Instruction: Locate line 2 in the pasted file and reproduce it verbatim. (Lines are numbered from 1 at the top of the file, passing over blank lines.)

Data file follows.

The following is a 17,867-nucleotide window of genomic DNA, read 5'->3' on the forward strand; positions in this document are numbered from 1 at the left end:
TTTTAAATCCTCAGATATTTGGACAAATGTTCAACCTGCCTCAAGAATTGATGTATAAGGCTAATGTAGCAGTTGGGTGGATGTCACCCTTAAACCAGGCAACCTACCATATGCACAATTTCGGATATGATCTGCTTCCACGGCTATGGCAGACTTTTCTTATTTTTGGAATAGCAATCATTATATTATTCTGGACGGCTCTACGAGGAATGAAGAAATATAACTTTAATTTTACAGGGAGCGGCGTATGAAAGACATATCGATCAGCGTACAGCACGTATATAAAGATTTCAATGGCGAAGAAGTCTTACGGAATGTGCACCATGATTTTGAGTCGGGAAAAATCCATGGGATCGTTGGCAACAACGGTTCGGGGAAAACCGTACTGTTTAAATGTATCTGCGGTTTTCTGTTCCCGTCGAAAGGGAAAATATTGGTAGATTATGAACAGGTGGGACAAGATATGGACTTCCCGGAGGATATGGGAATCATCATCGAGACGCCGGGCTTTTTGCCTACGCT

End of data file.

TTTTAAATCCTCAGATATTTGGACAAATGTTCAACCTGCCTCAAGAATTGATGTATAAGGCTAATGTAGCAGTTGGGTGGATGTCACCCTTAAACCAGGCAACCTACCATATGCACAATTTCGGATATGATCTGCTTCCACGGCTATGGCAGACTTTTCTTATTTTTGGAATAGCAATCATTATATTATTCTGGACGGCTCTACGAGGAATGAAGAAATATAACTTTAATTTTACAGGGAGCGGCGTATGAAAGACATATCGATCAGCGTACAGCACGTATATAAAGATTTCAATGGCGAAGAAGTCTTACGGAATGTGCACCATGATTTTGAGTCGGGAAAAATCCATGGGATCGTTGGCAACAACGGTTCGGGGAAAACCGTACTGTTTAAATGTATCTGCGGTTTTCTGTTCCCGTCGAAAGGGAAAATATTGGTAGATTATGAACAGGTGGGACAAGATATGGACTTCCCGGAGGATATGGGAATCATCATCGAGACGCCGGGCTTTTTGCCTACGCT